Introducing a WMS to automate and improve efficiencies can have a huge positive impact on smaller, artisanal food and drinks manufacturers.  One of Indigo’s customers, Loch Lomond Group, runs a distillery producing world class whiskies. As whisky drinking became more popular globally, it saw its existing product range quadruple in size and the company began shipping over 850 different SKUs of product varieties around the world, as export markets grew. The company was still working with paper processes in the warehouse and had outgrown them due to the international popularity of its whiskies – it’s a nice problem to have.

 

Achieving OTIF every day

Loch Lomond invested in Indigo WMS to automate the management of incoming raw materials and finished goods, plus improve sales order processing. Now finished goods put away is much more efficient and they are achieving a higher proportion of ‘on time in full’ (OTIF) shipped pallets, which is critical for customer satisfaction.

 

Full ‘farm to fork’ traceability

Traceability is another important consideration for Loch Lomond, to maintain accurate product records and guard against counterfeited goods. Each bottle the company produces has a unique lot code identifier denoting the line, date and time of production. Indigo WMS is supporting this process by capturing lot code information at the goods inwards stage and tracing it right through to the end customer. Loch Lomond can verify product authenticity and demonstrate that the duty has been paid.

 

Enabling efficient stock management

Efficient stock rotation in the warehouse is a key factor for food manufacturers who need to ensure this happens both with raw materials and finished products. It is also important for packaging materials - they also have a limited shelf life to maintain the highest possible food quality. Lees of Scotland experienced this and introduced Indigo WMS to help them run a more efficient warehouse.  They had been making cakes and sweet treats since the 1930s and, in part thanks to growing demand for ‘gluten free’ foods, are now a £20m a year business.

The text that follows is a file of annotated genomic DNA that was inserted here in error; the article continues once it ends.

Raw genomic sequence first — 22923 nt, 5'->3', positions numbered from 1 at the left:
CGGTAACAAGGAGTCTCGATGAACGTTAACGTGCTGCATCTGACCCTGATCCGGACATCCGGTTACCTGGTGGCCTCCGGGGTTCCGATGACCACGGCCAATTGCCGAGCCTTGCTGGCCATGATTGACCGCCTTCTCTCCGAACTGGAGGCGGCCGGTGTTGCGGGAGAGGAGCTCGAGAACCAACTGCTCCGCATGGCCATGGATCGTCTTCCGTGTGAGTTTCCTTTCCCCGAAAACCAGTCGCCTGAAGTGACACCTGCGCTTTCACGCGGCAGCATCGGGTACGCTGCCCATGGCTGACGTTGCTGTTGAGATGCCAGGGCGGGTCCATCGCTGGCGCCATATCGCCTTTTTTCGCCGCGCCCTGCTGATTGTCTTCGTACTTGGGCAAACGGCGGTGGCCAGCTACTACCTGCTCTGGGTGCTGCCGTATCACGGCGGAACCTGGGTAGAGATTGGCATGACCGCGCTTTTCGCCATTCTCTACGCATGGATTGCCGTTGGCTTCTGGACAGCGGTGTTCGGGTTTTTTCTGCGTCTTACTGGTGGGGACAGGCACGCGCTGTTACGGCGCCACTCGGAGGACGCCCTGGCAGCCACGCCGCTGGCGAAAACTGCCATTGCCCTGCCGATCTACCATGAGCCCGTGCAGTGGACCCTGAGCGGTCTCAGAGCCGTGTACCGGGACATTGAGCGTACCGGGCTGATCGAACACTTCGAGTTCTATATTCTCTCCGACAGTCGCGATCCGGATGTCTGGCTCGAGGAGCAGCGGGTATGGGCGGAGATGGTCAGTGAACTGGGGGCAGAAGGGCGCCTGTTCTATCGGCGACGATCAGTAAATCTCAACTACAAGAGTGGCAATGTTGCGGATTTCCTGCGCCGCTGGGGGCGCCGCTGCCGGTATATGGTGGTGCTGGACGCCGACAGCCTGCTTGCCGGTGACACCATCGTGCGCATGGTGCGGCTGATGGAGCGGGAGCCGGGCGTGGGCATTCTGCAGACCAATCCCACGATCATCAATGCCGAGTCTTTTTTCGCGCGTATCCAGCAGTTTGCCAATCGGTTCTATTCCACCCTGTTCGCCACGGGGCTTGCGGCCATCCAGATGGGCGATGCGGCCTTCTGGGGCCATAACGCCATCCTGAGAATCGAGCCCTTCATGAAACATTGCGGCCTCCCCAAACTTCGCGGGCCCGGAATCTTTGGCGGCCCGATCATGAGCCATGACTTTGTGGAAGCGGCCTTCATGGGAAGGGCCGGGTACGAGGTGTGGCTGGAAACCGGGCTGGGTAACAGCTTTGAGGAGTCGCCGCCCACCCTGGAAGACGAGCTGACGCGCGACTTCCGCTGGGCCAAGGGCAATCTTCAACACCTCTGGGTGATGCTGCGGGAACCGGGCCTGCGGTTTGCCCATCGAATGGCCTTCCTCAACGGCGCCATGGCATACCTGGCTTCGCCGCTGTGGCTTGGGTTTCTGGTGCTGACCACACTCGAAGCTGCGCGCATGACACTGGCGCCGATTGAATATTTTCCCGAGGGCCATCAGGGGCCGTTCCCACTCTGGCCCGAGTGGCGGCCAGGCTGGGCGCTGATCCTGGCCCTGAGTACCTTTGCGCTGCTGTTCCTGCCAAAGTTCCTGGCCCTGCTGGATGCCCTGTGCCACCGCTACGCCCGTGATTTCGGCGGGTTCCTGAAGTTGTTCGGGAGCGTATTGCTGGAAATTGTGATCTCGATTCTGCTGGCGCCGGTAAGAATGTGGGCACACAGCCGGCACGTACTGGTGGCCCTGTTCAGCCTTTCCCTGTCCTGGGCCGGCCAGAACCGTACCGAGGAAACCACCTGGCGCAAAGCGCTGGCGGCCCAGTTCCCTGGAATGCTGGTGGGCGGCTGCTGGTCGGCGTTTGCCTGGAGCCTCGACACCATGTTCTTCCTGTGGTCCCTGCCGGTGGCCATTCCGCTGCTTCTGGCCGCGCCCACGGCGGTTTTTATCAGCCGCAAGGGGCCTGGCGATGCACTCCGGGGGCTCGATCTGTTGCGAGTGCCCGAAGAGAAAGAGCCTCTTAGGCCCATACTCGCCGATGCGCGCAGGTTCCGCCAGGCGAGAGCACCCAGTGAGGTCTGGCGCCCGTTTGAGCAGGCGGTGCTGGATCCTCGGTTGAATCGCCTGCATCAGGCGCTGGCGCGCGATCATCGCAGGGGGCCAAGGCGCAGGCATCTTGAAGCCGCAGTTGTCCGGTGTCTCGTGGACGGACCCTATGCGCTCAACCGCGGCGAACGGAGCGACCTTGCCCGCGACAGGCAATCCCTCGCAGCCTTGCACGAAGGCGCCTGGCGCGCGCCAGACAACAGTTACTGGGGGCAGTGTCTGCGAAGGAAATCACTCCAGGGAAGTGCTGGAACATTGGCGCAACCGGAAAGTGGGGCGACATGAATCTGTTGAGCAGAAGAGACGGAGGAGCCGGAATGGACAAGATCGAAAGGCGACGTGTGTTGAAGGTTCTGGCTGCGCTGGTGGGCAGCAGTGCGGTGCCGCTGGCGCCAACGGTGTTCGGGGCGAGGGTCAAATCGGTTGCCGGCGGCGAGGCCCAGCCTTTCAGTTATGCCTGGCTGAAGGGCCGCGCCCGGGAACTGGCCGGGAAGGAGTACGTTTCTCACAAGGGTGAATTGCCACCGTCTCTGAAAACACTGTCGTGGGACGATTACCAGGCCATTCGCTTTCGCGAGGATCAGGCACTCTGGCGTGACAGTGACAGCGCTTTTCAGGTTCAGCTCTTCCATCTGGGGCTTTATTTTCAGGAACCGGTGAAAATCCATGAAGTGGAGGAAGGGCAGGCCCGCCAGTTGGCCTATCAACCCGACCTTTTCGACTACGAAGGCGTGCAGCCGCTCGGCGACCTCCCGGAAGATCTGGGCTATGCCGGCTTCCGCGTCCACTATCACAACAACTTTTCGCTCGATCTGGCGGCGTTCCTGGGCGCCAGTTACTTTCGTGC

Traditional values with modern processes

As a business with traditional values, Lees had previously managed some elements of its warehouse operation using a paper-based system. This involved manually documenting every item coming into the facility, its use within the manufacturing process and concluding with warehouse pallet references for the storage of finished goods and final destination locations, as products left the site for retail. The end result was processes that were prone to errors and out of date information which had to be entered onto the ERP system manually. 

 

Grow without having to grow headcount

Using Indigo, all stock management processes have been automated – from when raw materials arrive in the warehouse to be stored for production through to the putaway of finished goods and final despatch onto retailers.  Food containing allergens can be stored safety and operatives are alerted of the best locations to use.  All data is available in real time, so warehouse management have a single view of operations at any time and can make the best possible use of their resources.  As Lees have told us directly, previously

prevalent stock picking errors have been eliminated and this has helped the company to grow its business over past few years, without the need to increase headcount. It means they can pick more orders more accurately within a shorter space of time, which helps to better control peaks and troughs in demand and long term labour costs.

If you are a food or drinks manufacturer and are struggling to fulfil the day’s order pool, contact Indigo for independent advice on how a warehouse management system could help grow your business.